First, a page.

I'm sorry, once again, about the radio silence from these parts. I'm snowed under with various aspects of work and life at present, and keeping the blog updated is -- just for the moment -- rather more than I can manage on a regular basis.
Things which I am up to include two short fiction projects for Big Finish, both of which are for different reasons rather longer, rather more interesting and considerably bittier to write than the usual fare. I'm enjoying them both very much, but they are taking up large chunks of the available time. Expect to see moderately exciting announcements reasonably soon now.
I'm still hoping that time will soon allow me to post more regularly, and more interestingly, here and on Parrinium Mines. But, er, not the moment. Sorry.
If you were wondering, Club Sabbath was tremendous fun, despite some teething troubles -- it's probably already going down in urban legend as the night with as many M.C.s as there were comedians, after several of Lawrence's associates found their improv skills in demand following his early and impromptu vanishing act. What with the masks, it's always possible some of the punters present didn't notice.
Still, everyone involved was funny -- sadly Danielle Ward wasn't able to be there, but I was glad to have the opportunity to discover that Natalie Haynes is just as hilarious.
What's more, the London Stone is a surprisingly atmospheric and strange venue, belying the gothy kitsch of its owners' website. The whole of the cellar bar is painted to resemble a library in the idiom of Edgar Allen Poe, with the toilets hidden amusingly behind concealed doors in the painted bookshelves. Along with the predictable skulls and candles there's a large display case full of alchemical instruments. It's very odd.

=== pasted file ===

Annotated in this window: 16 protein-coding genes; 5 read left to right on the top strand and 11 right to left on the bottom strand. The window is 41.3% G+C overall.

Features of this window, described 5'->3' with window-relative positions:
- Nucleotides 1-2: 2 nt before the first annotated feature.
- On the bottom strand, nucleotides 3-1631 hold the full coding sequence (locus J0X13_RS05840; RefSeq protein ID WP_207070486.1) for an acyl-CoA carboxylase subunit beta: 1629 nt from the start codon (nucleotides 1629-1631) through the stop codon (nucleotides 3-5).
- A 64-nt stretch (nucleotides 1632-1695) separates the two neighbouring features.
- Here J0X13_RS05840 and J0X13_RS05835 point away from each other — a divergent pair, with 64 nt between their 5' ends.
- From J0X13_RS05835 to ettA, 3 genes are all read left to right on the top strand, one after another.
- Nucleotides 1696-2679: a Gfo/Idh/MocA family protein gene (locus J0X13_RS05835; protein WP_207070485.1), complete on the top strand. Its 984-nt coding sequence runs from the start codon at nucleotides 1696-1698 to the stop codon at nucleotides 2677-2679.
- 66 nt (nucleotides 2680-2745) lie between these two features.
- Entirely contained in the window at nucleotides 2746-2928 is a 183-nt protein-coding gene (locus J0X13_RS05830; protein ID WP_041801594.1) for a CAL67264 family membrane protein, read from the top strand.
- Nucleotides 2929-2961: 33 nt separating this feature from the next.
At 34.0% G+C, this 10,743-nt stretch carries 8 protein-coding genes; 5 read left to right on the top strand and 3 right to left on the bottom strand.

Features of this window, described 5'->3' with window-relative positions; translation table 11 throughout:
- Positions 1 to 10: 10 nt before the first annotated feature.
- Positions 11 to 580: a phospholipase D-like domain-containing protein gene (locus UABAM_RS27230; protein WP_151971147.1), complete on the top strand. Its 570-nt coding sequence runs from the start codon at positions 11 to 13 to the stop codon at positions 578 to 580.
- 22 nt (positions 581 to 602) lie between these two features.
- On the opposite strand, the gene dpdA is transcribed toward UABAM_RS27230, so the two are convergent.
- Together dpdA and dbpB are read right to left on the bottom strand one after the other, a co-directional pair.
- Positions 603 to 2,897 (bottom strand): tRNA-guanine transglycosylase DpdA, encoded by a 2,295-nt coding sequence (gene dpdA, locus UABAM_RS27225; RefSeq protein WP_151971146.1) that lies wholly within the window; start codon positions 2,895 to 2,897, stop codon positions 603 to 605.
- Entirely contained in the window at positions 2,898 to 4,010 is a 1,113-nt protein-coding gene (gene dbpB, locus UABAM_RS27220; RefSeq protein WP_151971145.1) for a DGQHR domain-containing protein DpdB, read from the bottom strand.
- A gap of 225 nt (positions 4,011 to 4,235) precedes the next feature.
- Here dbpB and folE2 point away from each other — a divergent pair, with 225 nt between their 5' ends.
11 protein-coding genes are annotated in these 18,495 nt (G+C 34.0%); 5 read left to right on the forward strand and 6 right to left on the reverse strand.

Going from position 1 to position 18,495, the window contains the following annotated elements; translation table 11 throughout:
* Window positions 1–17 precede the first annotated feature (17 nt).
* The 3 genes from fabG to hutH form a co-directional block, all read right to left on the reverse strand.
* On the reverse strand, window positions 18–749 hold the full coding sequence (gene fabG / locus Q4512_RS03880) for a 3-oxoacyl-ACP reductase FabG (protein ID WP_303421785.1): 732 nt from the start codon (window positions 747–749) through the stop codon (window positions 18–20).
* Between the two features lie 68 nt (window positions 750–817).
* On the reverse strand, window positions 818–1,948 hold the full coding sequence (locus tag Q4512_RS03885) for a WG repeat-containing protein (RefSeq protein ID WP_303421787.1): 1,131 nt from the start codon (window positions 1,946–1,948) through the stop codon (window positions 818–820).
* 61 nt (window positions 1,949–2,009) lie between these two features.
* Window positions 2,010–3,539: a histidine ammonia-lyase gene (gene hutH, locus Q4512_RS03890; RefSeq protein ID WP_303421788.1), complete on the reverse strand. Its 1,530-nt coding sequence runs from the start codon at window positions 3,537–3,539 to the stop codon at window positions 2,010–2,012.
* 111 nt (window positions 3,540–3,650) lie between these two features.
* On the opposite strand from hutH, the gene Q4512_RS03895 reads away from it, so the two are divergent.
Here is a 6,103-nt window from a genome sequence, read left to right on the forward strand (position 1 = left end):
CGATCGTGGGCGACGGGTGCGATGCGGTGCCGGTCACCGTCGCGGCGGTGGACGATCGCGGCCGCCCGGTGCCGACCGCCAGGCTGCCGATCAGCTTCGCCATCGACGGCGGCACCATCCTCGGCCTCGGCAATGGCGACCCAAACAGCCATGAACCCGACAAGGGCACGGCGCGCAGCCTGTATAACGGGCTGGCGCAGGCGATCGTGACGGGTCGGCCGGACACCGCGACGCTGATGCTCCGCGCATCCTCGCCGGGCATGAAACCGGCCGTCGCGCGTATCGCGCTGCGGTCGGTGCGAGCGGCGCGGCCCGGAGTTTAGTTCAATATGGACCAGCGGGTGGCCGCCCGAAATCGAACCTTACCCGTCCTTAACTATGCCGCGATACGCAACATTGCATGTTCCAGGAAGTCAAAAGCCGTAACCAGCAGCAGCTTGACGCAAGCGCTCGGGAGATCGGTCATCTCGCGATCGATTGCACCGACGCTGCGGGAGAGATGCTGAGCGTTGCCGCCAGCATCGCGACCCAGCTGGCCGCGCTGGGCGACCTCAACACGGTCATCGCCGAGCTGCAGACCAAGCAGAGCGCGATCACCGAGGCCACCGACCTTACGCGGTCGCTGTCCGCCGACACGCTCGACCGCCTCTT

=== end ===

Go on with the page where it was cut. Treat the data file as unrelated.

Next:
The beer's hopeless, mind you. Still, it was tremendous fun to meet up with numerous splendid people, including Vigornian, Puffinry, Mags and The Ladylark, and to talk Doctor Who with some of them.
Back in Bristol, B. and I have discovered another rather decent pub in our near vicinity. This one is a bit gentrified, and some of the rooms do look a little like a furniture catalogue... but it does Bristol Beer Factory beers, and Wild Hare organic lager, and Pieminister's fantastic pies (the "Mighty Aphrodite" with aubergine, pepper and feta being particularly recommended), and is thus deserving of our custom.
Otherwise, things are manic yet strangely uninteresting. Our Buffy and Six Feet Under retrospectives have now progressed to seasons Six and Five respectively, and I'm reading books by two S.F.-or-affiliated authors about whom I've raved here previously: Priest's The Affirmation (a sequel of sorts to The Dream Archipelago, although predictably one which subverts it entirely) and McAuley's Fairyland , both of which are fantastic.
(My copy of Fairyland has "Philip Hallard 1997" written in the flyleaf. Frustratingly, I've only just got round to reading it.)
And -- while I usually make it a policy not to bang on about Doctor Who here more than my general career path makes necessary -- I can't resist pointing out that The Girl in the Fireplace was a beautiful, intricately-crafted clockwork miniature of an episode, single-handedly restoring my faith in the series after what I've felt to be a very rocky start to this season and to David Tennant's tenure as the Doctor. Praise be to Steven Moffat.